- Contribution to the emergence of a European Data Infrastructure for personalised medicine in the context of the DSM, notably by providing reusable data and computer models for personalised prevention and health treatments;
- Better data quality, interoperability and standards.
Topic conditions and documents
1. Eligible countries: described in Annex A of the Work Programme.
A number of non-EU/non-Associated Countries that are not automatically eligible for funding have made specific provisions for making funding available for their participants in Horizon 2020 projects. See the information in the Online Manual.
In recognition of the opening of the US National Institutes of Health’s programmes to European researchers, any legal entity established in the United States of America is eligible to receive Union funding to support its participation in projects supported under this topic
Proposal page limits and layout: please refer to Part B of the proposal template in the submission system below.
- Evaluation criteria, scoring and thresholds are described in Annex H of the Work Programme.
- Submission and evaluation processes are described in the Online Manual.
4. Indicative time for evaluation and grant agreements:
Information on the outcome of evaluation (single-stage call): maximum 5 months from the deadline for submission.
Signature of grant agreements: maximum 8 months from the deadline for submission.
5. Proposal templates, evaluation forms and model grant agreements (MGA):
Research and Innovation Action:
6. Additional provisions:
Members of consortium are required to conclude a consortium agreement, in principle prior to the signature of the grant agreement.
8. Additional documents:
1. Introduction WP 2018-20
5. Introduction to Leadership in enabling and industrial technologies (LEITs) WP 2018-20
5i. Information and communication technologies (ICT) WP 2018-20
8. Health, demographic change and well-being WP 2018-20
16. Science with and for society WP 2018-20
18. Dissemination, Exploitation and Evaluation WP 2018-20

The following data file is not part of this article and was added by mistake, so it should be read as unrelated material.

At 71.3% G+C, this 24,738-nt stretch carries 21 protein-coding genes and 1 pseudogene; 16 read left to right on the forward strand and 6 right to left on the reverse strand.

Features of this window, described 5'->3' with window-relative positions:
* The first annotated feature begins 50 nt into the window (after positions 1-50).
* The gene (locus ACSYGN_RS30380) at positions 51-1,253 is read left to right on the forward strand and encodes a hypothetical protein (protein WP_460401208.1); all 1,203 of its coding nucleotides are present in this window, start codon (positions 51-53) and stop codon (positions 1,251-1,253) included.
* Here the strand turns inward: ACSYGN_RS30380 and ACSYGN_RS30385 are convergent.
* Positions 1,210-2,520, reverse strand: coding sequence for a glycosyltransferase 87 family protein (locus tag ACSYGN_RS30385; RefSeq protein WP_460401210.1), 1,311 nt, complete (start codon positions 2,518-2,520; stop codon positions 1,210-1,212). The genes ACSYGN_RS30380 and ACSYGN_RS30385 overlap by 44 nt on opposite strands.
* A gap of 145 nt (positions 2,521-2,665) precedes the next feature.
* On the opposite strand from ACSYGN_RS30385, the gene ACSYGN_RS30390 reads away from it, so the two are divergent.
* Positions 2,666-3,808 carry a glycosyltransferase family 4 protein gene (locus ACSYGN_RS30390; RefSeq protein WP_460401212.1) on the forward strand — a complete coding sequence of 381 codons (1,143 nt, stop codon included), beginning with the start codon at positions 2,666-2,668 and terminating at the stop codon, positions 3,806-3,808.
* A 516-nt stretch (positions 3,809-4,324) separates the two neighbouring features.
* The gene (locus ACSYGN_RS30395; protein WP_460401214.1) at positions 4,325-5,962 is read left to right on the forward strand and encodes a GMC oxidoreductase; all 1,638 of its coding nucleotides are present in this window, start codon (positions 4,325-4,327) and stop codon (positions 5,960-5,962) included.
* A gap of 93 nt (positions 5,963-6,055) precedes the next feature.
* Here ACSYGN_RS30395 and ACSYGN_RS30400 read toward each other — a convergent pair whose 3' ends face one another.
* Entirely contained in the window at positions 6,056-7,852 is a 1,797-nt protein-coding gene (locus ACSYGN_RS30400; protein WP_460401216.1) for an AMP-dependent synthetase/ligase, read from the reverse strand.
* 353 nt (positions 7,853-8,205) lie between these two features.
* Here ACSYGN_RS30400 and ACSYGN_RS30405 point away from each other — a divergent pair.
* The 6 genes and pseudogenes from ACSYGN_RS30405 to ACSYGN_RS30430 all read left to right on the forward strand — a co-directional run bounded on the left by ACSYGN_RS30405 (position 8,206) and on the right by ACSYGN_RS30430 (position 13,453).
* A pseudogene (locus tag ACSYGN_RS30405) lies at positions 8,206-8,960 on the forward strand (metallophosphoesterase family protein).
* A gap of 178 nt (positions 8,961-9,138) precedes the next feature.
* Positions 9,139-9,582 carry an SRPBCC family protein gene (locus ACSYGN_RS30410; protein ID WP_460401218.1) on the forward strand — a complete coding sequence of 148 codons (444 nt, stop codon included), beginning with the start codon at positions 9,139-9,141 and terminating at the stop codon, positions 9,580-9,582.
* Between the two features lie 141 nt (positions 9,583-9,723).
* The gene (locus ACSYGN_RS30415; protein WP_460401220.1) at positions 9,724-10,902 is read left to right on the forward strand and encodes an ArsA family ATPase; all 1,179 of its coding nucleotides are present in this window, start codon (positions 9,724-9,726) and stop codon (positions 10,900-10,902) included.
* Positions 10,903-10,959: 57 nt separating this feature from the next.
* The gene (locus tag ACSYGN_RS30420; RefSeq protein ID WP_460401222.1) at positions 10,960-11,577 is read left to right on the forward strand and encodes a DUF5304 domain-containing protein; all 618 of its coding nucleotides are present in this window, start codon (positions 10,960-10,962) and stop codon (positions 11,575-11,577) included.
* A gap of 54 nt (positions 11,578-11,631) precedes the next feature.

7. Open access must be granted to all scientific publications resulting from Horizon 2020 actions.
Where relevant, proposals should also provide information on how the participants will manage the research data generated and/or collected during the project, such as details on what types of data the project will generate, whether and how this data will be exploited or made accessible for verification and re-use, and how it will be curated and preserved.
Open access to research data
The Open Research Data Pilot has been extended to cover all Horizon 2020 topics for which the submission is opened on 26 July 2016 or later. Projects funded under this topic will therefore by default provide open access to the research data they generate, except if they decide to opt-out under the conditions described in Annex L of the Work Programme. Projects can opt-out at any stage, that is both before and after the grant signature.
Note that the evaluation phase proposals will not be evaluated more favourably because they plan to open or share their data, and will not be penalised for opting out.
Open research data sharing applies to the data needed to validate the results presented in scientific publications. Additionally, projects can choose to make other data available open access and need to describe their approach in a Data Management Plan.
Projects need to create a Data Management Plan (DMP), except if they opt-out of making their research data open access. A first version of the DMP must be provided as an early deliverable within six months of the project and should be updated during the project as appropriate. The Commission already provides guidance documents, including a template for DMPs. See the Online Manual.
Eligibility of costs: costs related to data management and data sharing are eligible for reimbursement during the project duration.
The legal requirements for projects participating in this pilot are in the article 29.3 of the Model Grant Agreement.
No submission system is open for this topic.